TomatoTomahto wrote: Tue Oct 06, 2020 10:15 am I can’t speak to air sourced heat pumps, but one unanticipated benefit of our ground sourced heat pump is that the air is less dry in winter than it had been with the oil burner.

I have dry skin, and no matter how much moisturizer I put on, my hands were always painfully cracked. No longer.
Same humidity difference with air sourced heatpumps. Furnaces that utilize inside air for combustion dry the air out, a "sealed combustion furnace" which draws combustion air from outside doesn't.
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Re: Any experience with a heat pump?

Post by hicabob »

csm wrote: Tue Oct 06, 2020 10:32 am We opted for an air-to-water heat pump when we replaced our oil furnace in Denmark some years ago. Loved the heat pump. It saved us a fortune compared to either oil or natural gas. The air in the house was fresh and clean, it was safe, and we recouped the cost of installation in a few years based on the monthly savings in electricity cost vs either oil or gas. And the house was as warm as we wanted it to be, always comfortable. Also it was very quiet compared to our previous furnace (that was less than ten years old, so not like we replaced an ancient system).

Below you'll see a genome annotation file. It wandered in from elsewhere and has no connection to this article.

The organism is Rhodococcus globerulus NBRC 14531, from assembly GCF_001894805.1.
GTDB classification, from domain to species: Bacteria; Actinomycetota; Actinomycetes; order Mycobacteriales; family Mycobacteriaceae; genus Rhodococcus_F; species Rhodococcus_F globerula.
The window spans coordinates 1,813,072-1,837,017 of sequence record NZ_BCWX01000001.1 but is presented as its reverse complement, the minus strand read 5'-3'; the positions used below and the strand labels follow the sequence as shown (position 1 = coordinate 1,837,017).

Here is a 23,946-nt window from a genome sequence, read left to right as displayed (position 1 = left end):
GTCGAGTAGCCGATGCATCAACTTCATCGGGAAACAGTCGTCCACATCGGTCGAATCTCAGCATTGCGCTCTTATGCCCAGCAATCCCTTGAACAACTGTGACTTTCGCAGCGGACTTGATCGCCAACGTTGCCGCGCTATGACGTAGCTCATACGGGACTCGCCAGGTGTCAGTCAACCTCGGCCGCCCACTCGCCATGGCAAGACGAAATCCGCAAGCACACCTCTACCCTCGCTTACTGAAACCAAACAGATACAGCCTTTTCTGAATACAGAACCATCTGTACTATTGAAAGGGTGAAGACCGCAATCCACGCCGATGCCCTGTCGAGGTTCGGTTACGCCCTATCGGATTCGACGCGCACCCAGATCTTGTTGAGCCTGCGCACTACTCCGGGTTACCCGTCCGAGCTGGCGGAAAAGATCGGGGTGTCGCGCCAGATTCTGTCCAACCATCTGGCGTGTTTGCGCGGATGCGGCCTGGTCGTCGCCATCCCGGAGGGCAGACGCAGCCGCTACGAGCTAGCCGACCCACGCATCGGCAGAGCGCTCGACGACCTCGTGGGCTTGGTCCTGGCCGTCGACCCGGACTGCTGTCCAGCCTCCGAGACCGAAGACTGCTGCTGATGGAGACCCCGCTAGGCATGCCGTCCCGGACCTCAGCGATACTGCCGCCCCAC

Heat pumps are the most common heating source in Sweden, so I am surprised by the comments about them not being comfortable in cold climates.
Nordic countries utilize ground sourced heatpumps. These cost a lot more to install since you have to drill deep "wells" or dig a deep trench for the heat exchange tubing which sit in a 55 degree underground environment. Air sourced heatpumps are essentially an air conditioner with a valve to "switch heat direction". Air sourced heatpumps are more efficient for heating for outside temps down to about 55 degrees then ground sourced wins at lower temps. For the cooling mode ground source heatpumps win the efficiency race easily
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Re: Any experience with a heat pump?

Post by Valuethinker »

hicabob wrote: Tue Oct 06, 2020 10:55 am
csm wrote: Tue Oct 06, 2020 10:32 am We opted for an air-to-water heat pump when we replaced our oil furnace in Denmark some years ago. Loved the heat pump. It saved us a fortune compared to either oil or natural gas. The air in the house was fresh and clean, it was safe, and we recouped the cost of installation in a few years based on the monthly savings in electricity cost vs either oil or gas. And the house was as warm as we wanted it to be, always comfortable. Also it was very quiet compared to our previous furnace (that was less than ten years old, so not like we replaced an ancient system).